A new $1 billion improvement project for one of the region’s most congested freeways will improve the commute by adding carpool lanes and installing a network of sensors that will give commuters online information on traffic conditions, officials say.
Commuting on Interstate 580, a common route for people traveling between San Francisco and central California, regularly ranks as some of the worst driving in the Bay Area. In 2005, the morning commute toward San Francisco was named the third worst drive by the Metropolitan Transportation Commission, and the evening commute toward central California was named second worst.
But after completion of the first phase of a long-running project, commuters will be able to quickly find out online how congested their commutes into or out of San Francisco will be. The information may later be translated into mobile alerts or text-based notices of changing traffic conditions.
“That Web site will be displaying a real-time image of where traffic is, to give the public a window into real-time issues, so people can really assess what their commutes look like,” Alameda County Manager of Capital Projects Stefan Garcia said.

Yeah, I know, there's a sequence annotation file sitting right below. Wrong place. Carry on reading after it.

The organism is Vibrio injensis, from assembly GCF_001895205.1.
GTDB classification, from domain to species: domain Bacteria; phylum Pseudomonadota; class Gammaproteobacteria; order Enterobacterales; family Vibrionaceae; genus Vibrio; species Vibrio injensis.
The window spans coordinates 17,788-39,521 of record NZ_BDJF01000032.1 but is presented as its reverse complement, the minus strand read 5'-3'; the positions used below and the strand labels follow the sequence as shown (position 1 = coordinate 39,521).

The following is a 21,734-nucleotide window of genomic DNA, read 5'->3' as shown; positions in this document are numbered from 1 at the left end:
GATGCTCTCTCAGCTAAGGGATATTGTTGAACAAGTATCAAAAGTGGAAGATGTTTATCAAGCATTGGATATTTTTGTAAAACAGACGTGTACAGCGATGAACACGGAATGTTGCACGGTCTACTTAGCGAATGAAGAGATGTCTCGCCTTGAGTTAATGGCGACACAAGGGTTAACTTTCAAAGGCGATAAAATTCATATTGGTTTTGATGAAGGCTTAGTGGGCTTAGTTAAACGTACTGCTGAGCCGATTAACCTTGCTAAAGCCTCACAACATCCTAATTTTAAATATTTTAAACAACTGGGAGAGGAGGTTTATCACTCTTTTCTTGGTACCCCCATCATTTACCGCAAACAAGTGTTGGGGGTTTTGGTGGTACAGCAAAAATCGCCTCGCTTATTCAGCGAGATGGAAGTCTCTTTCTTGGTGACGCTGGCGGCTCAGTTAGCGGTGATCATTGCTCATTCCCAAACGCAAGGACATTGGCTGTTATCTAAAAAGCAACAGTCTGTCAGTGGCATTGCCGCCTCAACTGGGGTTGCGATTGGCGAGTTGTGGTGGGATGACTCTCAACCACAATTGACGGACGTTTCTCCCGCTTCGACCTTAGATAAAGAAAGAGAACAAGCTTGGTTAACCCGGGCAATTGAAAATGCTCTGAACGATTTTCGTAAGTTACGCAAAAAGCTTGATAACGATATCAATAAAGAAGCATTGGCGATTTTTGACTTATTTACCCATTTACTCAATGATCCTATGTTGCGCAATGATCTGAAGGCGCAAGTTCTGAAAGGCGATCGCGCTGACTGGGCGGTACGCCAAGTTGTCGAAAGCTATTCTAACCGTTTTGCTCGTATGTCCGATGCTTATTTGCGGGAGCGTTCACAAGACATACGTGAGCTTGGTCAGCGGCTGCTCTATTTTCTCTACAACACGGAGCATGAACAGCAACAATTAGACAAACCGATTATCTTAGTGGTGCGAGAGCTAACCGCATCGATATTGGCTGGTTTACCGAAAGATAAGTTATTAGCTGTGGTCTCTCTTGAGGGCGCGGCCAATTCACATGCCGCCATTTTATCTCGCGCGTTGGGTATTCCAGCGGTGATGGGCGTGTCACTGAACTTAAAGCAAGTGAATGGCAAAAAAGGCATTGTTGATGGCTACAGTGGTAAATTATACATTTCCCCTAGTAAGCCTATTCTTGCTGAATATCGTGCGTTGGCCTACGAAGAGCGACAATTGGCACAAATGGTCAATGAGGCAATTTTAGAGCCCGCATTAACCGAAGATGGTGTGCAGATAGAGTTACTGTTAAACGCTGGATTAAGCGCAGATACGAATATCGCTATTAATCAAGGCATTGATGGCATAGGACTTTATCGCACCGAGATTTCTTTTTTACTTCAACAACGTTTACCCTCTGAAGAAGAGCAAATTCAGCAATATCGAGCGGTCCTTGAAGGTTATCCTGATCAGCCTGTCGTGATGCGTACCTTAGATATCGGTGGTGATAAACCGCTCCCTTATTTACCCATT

Today at 10 a.m., Congressman-elect Jay McNerney, D-Pleasanton, helps usher in the I-580 corridor improvement project. The first phase will provide commuters an up-to-date look at their commutes through a network of cameras and other sensors along I-580.
“The 11th District has the most congested highways in the state, and we want to help commuter traffic as much as we can,” McNerney’s press secretary, A.J. Carrillo, said.
The first phase, funded with $10 million generated through bridge tolls, will install cameras and microwave sensors to count the speed and volume of traffic along 580.
The sensors will also provide more accurate information for 511.org, a Web site for Bay Area highway traffic that provides a color-coded indicator of congestion.
The second phase, which Garcia said could start in fall of 2007, will install new carpool lanes, improve existing road conditions and possibly extend bus lines into central California. Future work may also be influenced by the data collected by the new sensors. The entire corridor improvement project is expected to cost more than $1 billion.
“These highways bisect several congressional districts, so they’re all going to work together to secure funds,” he said.
Drivers looking for information on the project can find it at www.i580.info.